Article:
There is an app for just about everything, and the mental health space is no different. But industry experts warn that not all mental health apps are created equally. While there are exemplars of tools that have been clinically validated, there is also a slew of technologies that have not been tested at all.
“There are lot of opportunities for patients to receive bad care through apps right now,” Jennifer Gentile, SVP of US clinical operations of Ieso Digital Health, said during a panel at the World Medical Innovation Forum in Boston earlier this week. “It is very important that it is evidence-based care and not given by unlicensed clinicians, or given by a job coach or someone who really wants to give advice, but rather someone that has training, has patient experience, and [that] there are a lot of [evidence] assuring this is good care.”
This has been a hot topic in the industry recently after a study was published in Nature Digital Medicine that found a majority of mental apps studied did not provide evidence or peer-reviewed studies to back up their product. In fact, in that study only two out of the 73 apps studied provided evidence from a study using the app.
Further, the definition of a “mental health app” is ambiguous, since meditation and wellness apps are commonly lumped into this category.
“One of the critical elements is there isn’t enough clinicians, medical or scientific, to be involved in a lot of the apps out there that call themselves mental health apps,” Dr. David Silbersweig, chairman at the department of psychiatry at Brigham and Women’s Health and professor at Harvard Medical School, said during the panel. “And there is a slippery slope from mental health to wellness, and calmness and relaxation and stress reduction etc. … We need to decide as a field so it is evidence based and pathology based, and also realize there is need for prevention and stress reduction.”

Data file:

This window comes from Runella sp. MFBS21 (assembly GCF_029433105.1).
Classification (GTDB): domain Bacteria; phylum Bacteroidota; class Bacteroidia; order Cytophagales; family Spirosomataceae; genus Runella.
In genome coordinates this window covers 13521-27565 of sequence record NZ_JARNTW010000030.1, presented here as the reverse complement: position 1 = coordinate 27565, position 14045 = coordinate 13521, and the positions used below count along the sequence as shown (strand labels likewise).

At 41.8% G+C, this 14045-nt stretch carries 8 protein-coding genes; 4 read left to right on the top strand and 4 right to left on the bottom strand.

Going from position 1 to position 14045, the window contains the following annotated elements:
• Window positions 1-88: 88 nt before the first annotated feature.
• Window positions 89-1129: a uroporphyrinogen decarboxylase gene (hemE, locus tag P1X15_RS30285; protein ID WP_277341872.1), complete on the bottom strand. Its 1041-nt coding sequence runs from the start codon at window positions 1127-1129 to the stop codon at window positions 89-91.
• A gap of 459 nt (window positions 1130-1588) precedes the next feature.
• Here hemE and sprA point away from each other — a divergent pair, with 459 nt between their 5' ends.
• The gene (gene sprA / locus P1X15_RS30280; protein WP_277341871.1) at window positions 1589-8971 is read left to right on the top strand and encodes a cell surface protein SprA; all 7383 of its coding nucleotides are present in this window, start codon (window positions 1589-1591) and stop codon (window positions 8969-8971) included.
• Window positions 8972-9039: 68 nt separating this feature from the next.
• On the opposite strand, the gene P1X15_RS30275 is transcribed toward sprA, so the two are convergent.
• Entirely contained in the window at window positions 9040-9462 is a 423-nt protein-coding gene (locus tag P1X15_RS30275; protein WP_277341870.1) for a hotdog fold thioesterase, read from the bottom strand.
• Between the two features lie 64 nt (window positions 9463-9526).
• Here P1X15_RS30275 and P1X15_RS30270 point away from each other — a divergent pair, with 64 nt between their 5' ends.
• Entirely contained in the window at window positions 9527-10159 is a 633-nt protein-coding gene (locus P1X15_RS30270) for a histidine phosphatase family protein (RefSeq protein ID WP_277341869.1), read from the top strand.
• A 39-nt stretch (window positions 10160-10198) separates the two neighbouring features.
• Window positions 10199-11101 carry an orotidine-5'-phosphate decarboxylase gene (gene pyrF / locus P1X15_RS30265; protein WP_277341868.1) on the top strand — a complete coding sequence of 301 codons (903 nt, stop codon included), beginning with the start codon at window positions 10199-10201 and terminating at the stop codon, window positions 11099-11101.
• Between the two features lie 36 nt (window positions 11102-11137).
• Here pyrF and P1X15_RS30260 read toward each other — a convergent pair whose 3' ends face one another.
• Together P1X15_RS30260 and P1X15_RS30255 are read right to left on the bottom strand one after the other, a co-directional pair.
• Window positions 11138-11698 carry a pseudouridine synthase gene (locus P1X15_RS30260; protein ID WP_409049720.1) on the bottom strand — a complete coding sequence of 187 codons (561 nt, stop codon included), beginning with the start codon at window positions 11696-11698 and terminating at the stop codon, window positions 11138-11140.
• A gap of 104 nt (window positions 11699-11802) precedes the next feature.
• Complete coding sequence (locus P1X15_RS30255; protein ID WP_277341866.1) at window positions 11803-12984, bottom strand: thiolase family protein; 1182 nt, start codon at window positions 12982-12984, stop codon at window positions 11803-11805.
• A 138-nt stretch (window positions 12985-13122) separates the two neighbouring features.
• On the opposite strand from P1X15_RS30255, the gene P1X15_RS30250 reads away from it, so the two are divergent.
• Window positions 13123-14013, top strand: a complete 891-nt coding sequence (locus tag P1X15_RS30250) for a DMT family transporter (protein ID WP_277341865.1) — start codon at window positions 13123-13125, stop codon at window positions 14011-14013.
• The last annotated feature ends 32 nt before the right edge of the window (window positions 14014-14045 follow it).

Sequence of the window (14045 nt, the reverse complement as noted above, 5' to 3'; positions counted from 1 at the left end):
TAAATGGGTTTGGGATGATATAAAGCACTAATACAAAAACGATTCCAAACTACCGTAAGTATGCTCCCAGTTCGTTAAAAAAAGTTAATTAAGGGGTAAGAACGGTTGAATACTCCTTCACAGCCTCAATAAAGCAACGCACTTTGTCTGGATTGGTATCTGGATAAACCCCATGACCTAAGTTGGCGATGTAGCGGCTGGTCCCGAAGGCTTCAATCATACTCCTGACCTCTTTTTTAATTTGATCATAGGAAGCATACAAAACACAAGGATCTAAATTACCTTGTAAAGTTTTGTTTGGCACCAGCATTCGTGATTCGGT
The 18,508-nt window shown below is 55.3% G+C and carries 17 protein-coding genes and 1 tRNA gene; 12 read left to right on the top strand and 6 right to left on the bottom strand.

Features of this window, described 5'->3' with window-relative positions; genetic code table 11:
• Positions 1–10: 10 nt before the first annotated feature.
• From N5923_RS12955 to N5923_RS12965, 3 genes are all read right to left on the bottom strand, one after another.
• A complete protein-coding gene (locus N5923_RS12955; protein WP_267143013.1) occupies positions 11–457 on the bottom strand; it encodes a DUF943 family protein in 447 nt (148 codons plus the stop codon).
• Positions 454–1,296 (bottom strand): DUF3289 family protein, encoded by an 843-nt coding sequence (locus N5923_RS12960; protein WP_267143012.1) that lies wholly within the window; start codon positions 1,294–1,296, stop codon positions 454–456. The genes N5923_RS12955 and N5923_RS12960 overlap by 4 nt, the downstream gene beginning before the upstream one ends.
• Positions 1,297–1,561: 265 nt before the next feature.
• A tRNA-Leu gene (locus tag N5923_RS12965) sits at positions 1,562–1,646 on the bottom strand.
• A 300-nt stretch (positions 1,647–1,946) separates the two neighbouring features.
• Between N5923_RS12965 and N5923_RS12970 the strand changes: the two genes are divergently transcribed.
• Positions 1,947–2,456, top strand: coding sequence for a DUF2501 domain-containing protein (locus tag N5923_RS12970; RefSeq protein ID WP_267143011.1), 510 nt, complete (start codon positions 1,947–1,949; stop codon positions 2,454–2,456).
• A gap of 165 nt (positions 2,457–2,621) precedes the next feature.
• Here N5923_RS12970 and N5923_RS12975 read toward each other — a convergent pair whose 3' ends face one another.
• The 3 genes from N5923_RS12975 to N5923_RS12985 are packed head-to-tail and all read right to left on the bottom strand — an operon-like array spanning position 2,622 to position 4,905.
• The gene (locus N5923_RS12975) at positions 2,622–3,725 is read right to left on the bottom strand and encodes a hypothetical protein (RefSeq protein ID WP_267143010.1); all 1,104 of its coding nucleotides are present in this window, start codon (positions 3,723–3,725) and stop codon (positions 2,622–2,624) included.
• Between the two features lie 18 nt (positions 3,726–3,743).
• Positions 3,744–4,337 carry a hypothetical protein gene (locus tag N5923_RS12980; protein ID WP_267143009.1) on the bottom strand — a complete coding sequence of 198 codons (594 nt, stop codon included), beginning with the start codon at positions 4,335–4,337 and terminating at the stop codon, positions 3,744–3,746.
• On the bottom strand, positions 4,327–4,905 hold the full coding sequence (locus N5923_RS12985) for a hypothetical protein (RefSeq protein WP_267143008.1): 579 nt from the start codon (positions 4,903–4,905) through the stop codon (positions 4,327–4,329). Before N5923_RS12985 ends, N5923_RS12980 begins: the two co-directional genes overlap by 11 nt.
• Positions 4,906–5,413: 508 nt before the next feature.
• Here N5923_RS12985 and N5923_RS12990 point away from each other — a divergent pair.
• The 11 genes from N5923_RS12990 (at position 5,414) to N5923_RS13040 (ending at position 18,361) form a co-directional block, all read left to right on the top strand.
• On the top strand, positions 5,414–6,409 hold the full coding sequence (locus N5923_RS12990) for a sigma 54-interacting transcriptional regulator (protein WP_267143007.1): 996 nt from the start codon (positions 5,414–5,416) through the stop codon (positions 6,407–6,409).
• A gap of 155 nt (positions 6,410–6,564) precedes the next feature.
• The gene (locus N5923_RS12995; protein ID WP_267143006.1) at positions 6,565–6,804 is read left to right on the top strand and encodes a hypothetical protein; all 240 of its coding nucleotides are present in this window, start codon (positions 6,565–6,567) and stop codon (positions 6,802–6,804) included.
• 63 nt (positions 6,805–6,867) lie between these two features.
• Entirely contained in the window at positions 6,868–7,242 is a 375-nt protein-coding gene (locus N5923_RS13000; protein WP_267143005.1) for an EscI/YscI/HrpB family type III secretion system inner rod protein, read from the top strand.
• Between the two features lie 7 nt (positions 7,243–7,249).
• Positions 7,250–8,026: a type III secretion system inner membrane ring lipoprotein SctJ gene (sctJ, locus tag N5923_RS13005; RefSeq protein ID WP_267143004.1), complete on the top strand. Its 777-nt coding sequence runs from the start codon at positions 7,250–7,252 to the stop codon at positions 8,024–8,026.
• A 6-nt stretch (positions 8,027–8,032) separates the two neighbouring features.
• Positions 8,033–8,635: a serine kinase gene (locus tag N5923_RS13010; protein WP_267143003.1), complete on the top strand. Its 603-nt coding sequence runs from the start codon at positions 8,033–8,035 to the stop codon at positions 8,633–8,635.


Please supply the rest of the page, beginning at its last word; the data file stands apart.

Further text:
Nevertheless, mental health digital tools have advantages over traditional pills, according to Jeremy Sohn, VP and global head of digital business development and licensing at Novartis.
“A lot of the digital therapeutics that we have been evaluating in neuroscience — substance abuse disorder, to opioid addiction, to MS, to schizophrenia — [can offer] fewer side effects. So you are not seeing the chemical based side effects you normally see — neurotoxicity, atrial fibrillation,” Sohn said. “So in that context you can actually deliver a best-in-class therapeutic without having to worry about the normal body response.”
However, Sohn, whose company was a partner in creating the FDA-cleared digital therapeutic reSET, assured the audience that these digital treatments did prompt chemical response, and positively change patients' neural plasticity.
While the pros include fewer side effects and the ability to scale, panelist stress the that tools have to be implemented correctly.
“The area where it seems like we have only upsides is actually using software to deliver what we actually know is actually best practice standard of care,” Dr. Thomas McCoy, director of research at the Center for Quantitative Health at MGH and assistant professor at Harvard Medical School, said during the panel. “I think if we step back and we are honest with ourself, we actually very routinely fail to deliver on delivering best practice of care. So the words “standard of care,” I think, covers a lot of sins.”
While the panelists agreed that efficacy was crucial, they were also in concordance on digital's potential.
“What I’m hearing is that in the future we need apps that are not only fun and engaging to users but also apps that are relevant that are evidence based,” Sabine Wilhelm, chief psychology director of OCD and related disorder programs at MGH, said while moderating the panel. “There are actually very few apps or AI tools that are evidence based [and] we are still very much in the early stages. It is a very exciting field, but there is not so much research to support it yet.”